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Ten things you need to know about tax refunds

When companies start jumping on the bandwagon it means there's easy money to be made. That's why there are so many companies selling heat pumps. Then there are tax refund companies. They're raking the money in from unsuspecting Kiwis.

Type "tax refund" into a search engine and the results go crazy. You'll find Kiwi Tax Refund, Taxbacknow, NZ Tax Refunds,, Recapture Refunds,, and more. Get the picture?

Talk privately to the people at the Inland Revenue Department and they'll roll their eyes back. That's because if you're a salary or wage earner you can do it yourself.

Here's what you need to know about tax refunds:

  • Don't even think of contacting one of these companies until you've tried to do it yourself. You could save tens or even hundreds of dollars for a few minutes 'work'. The IRD's website tells you what to do.

  • If you need to file an IR3 get it done ASAP. Every year a third aren't filed on time. Fines range from $50 to $500.

  • If you have any self-employed income or sizeable investments, get an accountant. They almost always save you the cost of their services and often more.

  • The tax rates for Pies (portfolio investment entities) have gone down. If you have this sort of investment, make sure you check out the new rates and let your bank or fund manager know if your prescribed investor rate (PIR) has changed.

  • If you have fund investments or savings accounts and they're not PIEs, then consider changing them to take advantage of the tax breaks. The maximum tax rate you pay on Pies and Kiwisaver investments is 30 percent. So if you're currently paying 33 percent of 38 percent tax on your investments you can save money. The lowest Pie rate is 12.5 percent, so even low earners should check they're on the right rate.

  • Get your charitable giving ducks in order. All donations to registered charities over $5 now entitle you to a third back as a tax rebate. Getting a chunk of your donations back isn't to be sniffed at. Even small charities know this and will send you relevant receipts. You can also get the money back immediately if you give through your company's payroll.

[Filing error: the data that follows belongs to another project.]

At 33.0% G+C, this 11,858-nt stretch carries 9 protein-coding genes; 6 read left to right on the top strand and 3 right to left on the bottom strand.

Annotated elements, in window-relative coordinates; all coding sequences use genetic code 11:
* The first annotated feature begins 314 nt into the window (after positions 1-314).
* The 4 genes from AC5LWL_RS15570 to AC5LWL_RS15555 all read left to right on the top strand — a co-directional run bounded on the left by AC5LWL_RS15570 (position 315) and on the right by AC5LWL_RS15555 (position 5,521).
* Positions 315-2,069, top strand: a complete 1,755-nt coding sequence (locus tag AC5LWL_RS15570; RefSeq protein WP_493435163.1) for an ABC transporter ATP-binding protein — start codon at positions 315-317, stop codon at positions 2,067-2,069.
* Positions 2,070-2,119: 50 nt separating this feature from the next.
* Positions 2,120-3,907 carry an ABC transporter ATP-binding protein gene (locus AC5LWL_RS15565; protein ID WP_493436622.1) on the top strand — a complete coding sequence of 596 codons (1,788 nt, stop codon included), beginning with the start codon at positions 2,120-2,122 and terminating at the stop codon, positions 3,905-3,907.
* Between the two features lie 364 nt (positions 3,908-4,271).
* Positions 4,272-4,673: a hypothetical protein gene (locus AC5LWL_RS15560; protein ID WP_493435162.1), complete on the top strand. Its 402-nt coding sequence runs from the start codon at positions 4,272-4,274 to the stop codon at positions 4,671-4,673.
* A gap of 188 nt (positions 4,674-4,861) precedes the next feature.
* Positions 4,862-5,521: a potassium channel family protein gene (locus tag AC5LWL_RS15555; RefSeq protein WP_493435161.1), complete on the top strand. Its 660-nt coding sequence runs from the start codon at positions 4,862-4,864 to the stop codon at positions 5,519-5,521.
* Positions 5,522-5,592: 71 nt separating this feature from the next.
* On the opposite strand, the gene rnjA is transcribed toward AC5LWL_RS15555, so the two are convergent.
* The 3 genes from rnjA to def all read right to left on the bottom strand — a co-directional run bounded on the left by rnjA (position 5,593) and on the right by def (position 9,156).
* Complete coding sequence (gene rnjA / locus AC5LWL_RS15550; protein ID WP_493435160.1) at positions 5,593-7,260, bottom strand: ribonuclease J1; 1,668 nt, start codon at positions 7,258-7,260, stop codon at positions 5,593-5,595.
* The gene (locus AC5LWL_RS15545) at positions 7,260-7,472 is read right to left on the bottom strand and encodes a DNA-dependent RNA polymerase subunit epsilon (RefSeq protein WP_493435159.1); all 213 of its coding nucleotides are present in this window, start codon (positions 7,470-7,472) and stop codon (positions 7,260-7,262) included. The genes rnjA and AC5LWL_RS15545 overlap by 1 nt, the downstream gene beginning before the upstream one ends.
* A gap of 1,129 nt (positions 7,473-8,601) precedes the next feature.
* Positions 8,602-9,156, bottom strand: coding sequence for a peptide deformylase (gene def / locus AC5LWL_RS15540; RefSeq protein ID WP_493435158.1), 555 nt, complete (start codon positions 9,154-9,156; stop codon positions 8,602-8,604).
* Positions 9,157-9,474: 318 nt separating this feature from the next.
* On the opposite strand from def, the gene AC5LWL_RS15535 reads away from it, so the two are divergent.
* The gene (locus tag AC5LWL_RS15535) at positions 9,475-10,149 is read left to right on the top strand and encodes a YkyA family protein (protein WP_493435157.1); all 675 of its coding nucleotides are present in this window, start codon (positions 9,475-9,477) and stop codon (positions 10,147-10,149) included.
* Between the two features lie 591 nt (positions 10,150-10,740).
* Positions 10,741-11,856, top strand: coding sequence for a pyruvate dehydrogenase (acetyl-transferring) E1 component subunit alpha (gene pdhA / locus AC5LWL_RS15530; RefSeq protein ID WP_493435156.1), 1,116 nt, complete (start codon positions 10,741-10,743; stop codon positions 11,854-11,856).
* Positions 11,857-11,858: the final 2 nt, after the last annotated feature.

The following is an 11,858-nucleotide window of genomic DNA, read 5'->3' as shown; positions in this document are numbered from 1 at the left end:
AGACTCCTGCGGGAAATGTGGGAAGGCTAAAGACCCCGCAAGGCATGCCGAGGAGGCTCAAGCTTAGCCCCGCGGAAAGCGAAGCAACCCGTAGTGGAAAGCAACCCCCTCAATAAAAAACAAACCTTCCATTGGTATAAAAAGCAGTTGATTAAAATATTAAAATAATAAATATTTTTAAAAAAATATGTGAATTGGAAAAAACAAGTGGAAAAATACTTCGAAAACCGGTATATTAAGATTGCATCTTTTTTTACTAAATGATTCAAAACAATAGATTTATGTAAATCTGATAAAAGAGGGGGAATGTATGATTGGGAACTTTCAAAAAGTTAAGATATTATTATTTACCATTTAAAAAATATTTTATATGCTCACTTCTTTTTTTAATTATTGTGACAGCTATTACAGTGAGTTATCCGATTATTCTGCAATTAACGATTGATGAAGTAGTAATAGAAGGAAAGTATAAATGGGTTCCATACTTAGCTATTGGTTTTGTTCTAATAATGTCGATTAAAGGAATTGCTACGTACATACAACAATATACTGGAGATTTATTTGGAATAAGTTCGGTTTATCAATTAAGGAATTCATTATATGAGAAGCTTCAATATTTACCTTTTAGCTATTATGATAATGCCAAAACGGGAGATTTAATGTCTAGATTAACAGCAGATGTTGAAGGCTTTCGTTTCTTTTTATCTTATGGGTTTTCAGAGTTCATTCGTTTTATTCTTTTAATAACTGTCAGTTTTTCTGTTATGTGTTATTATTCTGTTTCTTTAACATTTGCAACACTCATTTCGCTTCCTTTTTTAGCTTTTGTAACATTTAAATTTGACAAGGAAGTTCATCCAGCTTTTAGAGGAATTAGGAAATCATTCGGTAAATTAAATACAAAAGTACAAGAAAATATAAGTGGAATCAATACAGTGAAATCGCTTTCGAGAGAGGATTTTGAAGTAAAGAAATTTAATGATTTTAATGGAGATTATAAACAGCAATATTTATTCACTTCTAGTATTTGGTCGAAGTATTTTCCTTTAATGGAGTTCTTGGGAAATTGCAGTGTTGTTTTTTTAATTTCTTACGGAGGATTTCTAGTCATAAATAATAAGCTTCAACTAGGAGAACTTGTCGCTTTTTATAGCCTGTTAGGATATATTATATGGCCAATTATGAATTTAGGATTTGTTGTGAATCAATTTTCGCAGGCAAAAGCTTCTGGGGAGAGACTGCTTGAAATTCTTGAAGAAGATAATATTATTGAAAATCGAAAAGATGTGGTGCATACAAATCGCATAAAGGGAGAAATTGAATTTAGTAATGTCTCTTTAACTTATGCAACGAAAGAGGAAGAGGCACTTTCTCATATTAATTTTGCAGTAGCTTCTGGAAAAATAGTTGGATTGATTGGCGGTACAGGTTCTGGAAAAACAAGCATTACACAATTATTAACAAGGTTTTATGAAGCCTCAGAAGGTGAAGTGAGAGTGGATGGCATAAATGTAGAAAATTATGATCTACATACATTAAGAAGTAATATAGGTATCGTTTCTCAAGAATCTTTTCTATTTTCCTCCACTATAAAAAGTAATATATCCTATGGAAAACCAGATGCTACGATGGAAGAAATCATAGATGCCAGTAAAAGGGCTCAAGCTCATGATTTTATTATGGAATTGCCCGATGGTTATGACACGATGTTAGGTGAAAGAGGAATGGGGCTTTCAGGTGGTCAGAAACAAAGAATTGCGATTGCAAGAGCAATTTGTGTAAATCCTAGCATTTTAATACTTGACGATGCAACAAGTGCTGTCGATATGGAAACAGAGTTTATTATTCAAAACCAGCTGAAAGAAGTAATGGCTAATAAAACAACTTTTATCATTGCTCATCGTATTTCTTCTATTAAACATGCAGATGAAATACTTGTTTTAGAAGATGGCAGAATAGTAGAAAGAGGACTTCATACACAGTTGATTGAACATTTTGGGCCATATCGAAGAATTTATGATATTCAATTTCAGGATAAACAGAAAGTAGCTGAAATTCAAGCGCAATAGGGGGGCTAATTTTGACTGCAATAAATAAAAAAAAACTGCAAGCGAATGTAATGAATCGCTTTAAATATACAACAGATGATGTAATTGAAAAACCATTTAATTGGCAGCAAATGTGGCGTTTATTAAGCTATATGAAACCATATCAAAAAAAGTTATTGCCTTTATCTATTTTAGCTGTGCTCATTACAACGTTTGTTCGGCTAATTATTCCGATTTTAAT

• If you own a rental property make sure you're claiming everything you can — including mileage and any small incidentals you buy for the property. Keep the receipts.

  • If your spouse or other half earns way more or less than you, consider how you could channel some of your income to the lower earner to cut your overall tax bill.

  • If you've worked overseas in recent years, why not try to get a tax refund from the country in question. If you've left part way through a tax year you'll almost certainly be owed a refund — and you can probably sort it out over the Internet.

  • Start yourself a part-time business. You could save thousands of dollars in tax a year by doing so. Even if it's not making a profit you can claim car expenses, a percentage of your mortgage or rent.

It's easy to get lazy and put this stuff off. But it's money for nothing. Honestly. And the paperwork isn't difficult for most people.

Your say: Have you ever had a tax refund?

User comments
Just a word of warning. I inadvertently sought information from on of the websites offering assistance on Tax Refunds - got no helpful information and then forgot about it. What I had actually done, was given them the authority to me my 'tax agent' and my Summary of Earnings was sent to them. I only found this out when I went to do my Tax Return and found that this has not been sent to me. On enquiring to IRD, I was told that I had appointed an agent. I immediately 'un-appointed' said agent and ordered that any information had to be sent to me directly and personally. So beware of so-called 'free advice'.

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